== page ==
Here the Fréchet derivative is referred to as the reducible polarizability operator [36], which characterizes the self-consistent linear response of the density matrix at with respect to an external nonlocal perturbation of at . However, the computation of must be obtained through a simpler quantity , which is called the irreducible polarizability operator (a.k.a. independent particle polarizability operator) [36].

The discussion using the notation etc will quickly become complicated. For simplicity in the discussion below, we will not distinguish the continuous and discretized representations of various quantities. In the case when a discretized representation is needed, we assume that the computational domain is uniformly discretized into a number of grid points

. After discretization all quantities can be called tensors. For example, we will call

an order tensor (or a vector), an order tensor (or a matrix), and an order tensor. The tensor slicing and tensor contraction can be denoted using either the continuous or the discrete notation. For example, denotes a sliced tensor which is an order tensor. The tensor contraction between two order tensors and should be interpreted as . The tensor contraction between an order tensor and an order tensor (i.e. a matrix-vector product) should be interpreted as . Similarly the contraction between an order tensor and an order tensor (i.e. matrix-matrix product) should be interpreted as , and the contraction between an order tensor and an order tensor should be interpreted as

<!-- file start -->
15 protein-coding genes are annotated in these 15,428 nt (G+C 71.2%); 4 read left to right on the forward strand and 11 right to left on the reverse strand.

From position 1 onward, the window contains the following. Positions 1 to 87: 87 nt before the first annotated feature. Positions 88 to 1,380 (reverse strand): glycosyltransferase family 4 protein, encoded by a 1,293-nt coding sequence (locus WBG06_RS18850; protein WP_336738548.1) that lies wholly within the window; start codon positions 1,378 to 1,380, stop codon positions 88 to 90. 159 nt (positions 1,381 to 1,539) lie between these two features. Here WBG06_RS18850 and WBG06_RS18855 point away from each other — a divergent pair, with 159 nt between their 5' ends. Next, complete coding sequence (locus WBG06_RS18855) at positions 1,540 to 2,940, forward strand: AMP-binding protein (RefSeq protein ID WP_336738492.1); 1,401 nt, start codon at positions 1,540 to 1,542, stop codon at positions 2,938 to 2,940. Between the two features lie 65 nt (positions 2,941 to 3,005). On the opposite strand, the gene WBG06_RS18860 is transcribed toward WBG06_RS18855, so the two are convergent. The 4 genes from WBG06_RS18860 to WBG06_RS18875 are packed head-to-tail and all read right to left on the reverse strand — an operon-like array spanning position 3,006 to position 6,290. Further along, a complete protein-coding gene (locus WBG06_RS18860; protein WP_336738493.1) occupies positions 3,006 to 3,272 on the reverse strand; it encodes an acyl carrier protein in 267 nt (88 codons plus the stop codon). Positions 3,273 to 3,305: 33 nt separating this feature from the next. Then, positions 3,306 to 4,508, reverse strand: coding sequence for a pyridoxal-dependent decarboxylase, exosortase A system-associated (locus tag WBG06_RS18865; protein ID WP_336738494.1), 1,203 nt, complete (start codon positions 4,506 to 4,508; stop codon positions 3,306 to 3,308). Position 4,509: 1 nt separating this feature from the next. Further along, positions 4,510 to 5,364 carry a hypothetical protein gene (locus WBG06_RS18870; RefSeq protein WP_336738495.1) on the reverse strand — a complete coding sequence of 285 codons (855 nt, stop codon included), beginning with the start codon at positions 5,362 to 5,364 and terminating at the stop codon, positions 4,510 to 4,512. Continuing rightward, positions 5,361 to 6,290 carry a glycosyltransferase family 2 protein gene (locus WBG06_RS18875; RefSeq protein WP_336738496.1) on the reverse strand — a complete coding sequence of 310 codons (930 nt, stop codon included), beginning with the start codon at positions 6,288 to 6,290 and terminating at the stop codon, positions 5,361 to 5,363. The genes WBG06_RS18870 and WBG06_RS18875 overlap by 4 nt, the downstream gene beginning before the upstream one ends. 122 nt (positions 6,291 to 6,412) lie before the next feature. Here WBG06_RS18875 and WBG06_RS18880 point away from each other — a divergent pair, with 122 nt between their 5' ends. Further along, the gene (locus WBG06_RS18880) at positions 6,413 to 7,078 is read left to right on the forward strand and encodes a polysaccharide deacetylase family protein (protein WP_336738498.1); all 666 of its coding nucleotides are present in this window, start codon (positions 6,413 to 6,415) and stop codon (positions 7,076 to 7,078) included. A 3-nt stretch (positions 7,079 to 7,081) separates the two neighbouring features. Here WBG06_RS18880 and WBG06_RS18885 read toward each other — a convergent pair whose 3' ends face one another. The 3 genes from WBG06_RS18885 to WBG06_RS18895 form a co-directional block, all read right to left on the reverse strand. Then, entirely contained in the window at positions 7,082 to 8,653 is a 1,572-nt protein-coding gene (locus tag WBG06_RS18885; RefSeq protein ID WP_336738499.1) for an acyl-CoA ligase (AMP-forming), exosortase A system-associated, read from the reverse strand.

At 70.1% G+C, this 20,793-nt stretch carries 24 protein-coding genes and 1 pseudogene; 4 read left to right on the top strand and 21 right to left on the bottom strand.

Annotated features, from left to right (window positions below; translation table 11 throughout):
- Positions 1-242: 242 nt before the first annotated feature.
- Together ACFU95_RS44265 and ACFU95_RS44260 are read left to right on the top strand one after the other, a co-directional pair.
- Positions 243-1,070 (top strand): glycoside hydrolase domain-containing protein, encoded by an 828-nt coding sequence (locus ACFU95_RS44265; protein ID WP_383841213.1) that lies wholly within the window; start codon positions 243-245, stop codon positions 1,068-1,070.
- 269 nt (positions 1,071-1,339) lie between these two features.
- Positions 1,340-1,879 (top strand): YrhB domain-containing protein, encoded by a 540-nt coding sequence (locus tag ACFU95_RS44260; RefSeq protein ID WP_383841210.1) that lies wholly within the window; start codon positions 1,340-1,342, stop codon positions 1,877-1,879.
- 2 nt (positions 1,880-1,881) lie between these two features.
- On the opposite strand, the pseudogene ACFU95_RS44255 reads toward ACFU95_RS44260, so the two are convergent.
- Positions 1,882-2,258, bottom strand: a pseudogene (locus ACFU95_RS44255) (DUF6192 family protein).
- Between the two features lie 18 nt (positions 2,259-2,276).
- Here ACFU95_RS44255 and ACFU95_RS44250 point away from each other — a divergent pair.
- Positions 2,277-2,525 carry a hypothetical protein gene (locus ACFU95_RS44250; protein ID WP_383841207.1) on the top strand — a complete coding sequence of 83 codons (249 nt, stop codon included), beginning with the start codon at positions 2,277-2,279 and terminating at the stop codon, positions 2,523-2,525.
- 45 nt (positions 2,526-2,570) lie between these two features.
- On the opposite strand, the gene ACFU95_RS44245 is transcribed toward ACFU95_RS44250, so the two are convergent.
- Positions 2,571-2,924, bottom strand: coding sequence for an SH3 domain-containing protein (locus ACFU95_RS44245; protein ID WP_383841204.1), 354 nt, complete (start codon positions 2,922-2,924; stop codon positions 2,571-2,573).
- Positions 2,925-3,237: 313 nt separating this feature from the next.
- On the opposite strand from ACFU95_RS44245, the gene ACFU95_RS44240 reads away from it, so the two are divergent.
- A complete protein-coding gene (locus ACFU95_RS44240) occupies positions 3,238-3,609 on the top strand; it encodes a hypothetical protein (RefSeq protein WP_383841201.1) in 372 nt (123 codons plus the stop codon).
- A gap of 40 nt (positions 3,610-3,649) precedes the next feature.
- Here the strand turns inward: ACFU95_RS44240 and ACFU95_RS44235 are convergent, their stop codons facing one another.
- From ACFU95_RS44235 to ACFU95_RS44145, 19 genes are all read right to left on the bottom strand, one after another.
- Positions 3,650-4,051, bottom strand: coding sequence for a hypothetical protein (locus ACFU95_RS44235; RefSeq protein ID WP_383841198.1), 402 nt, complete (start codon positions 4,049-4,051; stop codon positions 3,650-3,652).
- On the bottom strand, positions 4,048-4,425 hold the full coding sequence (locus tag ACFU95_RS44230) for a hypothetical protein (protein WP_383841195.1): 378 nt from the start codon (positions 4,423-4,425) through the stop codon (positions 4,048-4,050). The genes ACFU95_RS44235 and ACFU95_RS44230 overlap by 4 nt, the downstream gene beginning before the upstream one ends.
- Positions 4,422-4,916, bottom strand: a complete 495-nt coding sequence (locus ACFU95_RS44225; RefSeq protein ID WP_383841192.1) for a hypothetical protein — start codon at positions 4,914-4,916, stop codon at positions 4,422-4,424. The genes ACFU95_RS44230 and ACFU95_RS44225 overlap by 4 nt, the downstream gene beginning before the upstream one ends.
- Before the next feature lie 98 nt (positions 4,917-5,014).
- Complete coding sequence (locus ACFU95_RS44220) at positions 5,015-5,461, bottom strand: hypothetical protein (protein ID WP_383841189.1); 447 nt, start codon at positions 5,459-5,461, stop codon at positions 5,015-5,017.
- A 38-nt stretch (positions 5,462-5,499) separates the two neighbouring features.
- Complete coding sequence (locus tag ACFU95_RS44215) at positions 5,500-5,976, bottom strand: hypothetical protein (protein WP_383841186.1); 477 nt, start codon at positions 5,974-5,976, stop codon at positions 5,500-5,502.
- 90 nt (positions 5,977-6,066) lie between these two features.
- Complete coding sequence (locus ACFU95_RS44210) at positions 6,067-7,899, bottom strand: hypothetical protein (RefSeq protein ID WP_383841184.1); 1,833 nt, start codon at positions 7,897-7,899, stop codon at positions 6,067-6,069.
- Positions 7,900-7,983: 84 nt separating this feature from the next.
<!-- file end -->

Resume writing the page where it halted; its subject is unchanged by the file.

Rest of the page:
We also define two operations for order tensors. The Hadamard product of two order tensors should be interpreted as . For an order tensor , we define an associated order tensor as . It is easy to verify that the Hadamard product can be written as .

Using the linear algebra type of notation as above, the key difficulty of phonon calculations is the computation of the tensor contraction , where traverses order tensors of the form , where is the -th direction of the atomic position (). According to Eq. (2), can split into a local component and a nonlocal component as

(13)

or equivalently . For each , only one atom contributes to the order tensor and the order tensor . From the definition of nonlocal pseodopotential Eq. (3), we have

(14)

We note that is a symmetric operator of rank , where the factor comes from the Leibniz formula. In the rest of the paper, we shall use to hide the explicit dependence on the atom indices or the atomic positions .

From the definition of in Eq. (6), we apply the chain rule and have

(15)

In Eq. (15),